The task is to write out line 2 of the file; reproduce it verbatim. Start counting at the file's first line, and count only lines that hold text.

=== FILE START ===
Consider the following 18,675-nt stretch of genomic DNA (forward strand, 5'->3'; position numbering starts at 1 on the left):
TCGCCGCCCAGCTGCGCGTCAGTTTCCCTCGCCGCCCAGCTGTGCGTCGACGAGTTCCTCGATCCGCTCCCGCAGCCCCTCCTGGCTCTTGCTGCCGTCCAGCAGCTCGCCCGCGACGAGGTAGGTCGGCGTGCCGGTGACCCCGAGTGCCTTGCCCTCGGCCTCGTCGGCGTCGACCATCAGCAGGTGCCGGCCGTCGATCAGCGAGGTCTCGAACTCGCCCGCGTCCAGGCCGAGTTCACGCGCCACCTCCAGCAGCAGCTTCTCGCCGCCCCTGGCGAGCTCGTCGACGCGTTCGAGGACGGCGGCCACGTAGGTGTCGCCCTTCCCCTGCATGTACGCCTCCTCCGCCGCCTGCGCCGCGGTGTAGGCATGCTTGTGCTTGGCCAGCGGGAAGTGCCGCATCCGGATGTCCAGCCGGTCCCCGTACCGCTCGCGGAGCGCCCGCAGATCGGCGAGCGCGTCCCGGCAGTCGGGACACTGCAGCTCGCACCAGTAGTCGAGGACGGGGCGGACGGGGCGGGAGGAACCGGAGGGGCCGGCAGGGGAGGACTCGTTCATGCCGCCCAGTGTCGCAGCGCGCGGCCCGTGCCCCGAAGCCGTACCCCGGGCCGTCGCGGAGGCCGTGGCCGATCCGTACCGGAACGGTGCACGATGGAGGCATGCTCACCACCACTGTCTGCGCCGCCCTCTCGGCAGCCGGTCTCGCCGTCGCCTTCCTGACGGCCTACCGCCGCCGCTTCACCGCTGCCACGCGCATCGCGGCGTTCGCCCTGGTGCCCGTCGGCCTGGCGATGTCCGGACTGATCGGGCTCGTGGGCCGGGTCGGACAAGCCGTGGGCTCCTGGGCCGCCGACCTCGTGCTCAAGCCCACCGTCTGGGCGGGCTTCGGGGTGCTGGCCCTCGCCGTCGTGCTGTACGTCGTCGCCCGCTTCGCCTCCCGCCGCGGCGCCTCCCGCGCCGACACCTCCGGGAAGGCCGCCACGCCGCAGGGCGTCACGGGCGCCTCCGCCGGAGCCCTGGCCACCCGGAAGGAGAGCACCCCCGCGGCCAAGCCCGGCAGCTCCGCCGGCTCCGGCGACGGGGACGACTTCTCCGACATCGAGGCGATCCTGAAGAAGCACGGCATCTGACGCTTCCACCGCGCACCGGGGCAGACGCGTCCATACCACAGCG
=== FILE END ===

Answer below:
TCGCCGCCCAGCTGCGCGTCAGTTTCCCTCGCCGCCCAGCTGTGCGTCGACGAGTTCCTCGATCCGCTCCCGCAGCCCCTCCTGGCTCTTGCTGCCGTCCAGCAGCTCGCCCGCGACGAGGTAGGTCGGCGTGCCGGTGACCCCGAGTGCCTTGCCCTCGGCCTCGTCGGCGTCGACCATCAGCAGGTGCCGGCCGTCGATCAGCGAGGTCTCGAACTCGCCCGCGTCCAGGCCGAGTTCACGCGCCACCTCCAGCAGCAGCTTCTCGCCGCCCCTGGCGAGCTCGTCGACGCGTTCGAGGACGGCGGCCACGTAGGTGTCGCCCTTCCCCTGCATGTACGCCTCCTCCGCCGCCTGCGCCGCGGTGTAGGCATGCTTGTGCTTGGCCAGCGGGAAGTGCCGCATCCGGATGTCCAGCCGGTCCCCGTACCGCTCGCGGAGCGCCCGCAGATCGGCGAGCGCGTCCCGGCAGTCGGGACACTGCAGCTCGCACCAGTAGTCGAGGACGGGGCGGACGGGGCGGGAGGAACCGGAGGGGCCGGCAGGGGAGGACTCGTTCATGCCGCCCAGTGTCGCAGCGCGCGGCCCGTGCCCCGAAGCCGTACCCCGGGCCGTCGCGGAGGCCGTGGCCGATCCGTACCGGAACGGTGCACGATGGAGGCATGCTCACCACCACTGTCTGCGCCGCCCTCTCGGCAGCCGGTCTCGCCGTCGCCTTCCTGACGGCCTACCGCCGCCGCTTCACCGCTGCCACGCGCATCGCGGCGTTCGCCCTGGTGCCCGTCGGCCTGGCGATGTCCGGACTGATCGGGCTCGTGGGCCGGGTCGGACAAGCCGTGGGCTCCTGGGCCGCCGACCTCGTGCTCAAGCCCACCGTCTGGGCGGGCTTCGGGGTGCTGGCCCTCGCCGTCGTGCTGTACGTCGTCGCCCGCTTCGCCTCCCGCCGCGGCGCCTCCCGCGCCGACACCTCCGGGAAGGCCGCCACGCCGCAGGGCGTCACGGGCGCCTCCGCCGGAGCCCTGGCCACCCGGAAGGAGAGCACCCCCGCGGCCAAGCCCGGCAGCTCCGCCGGCTCCGGCGACGGGGACGACTTCTCCGACATCGAGGCGATCCTGAAGAAGCACGGCATCTGACGCTTCCACCGCGCACCGGGGCAGACGCGTCCATACCACAGCG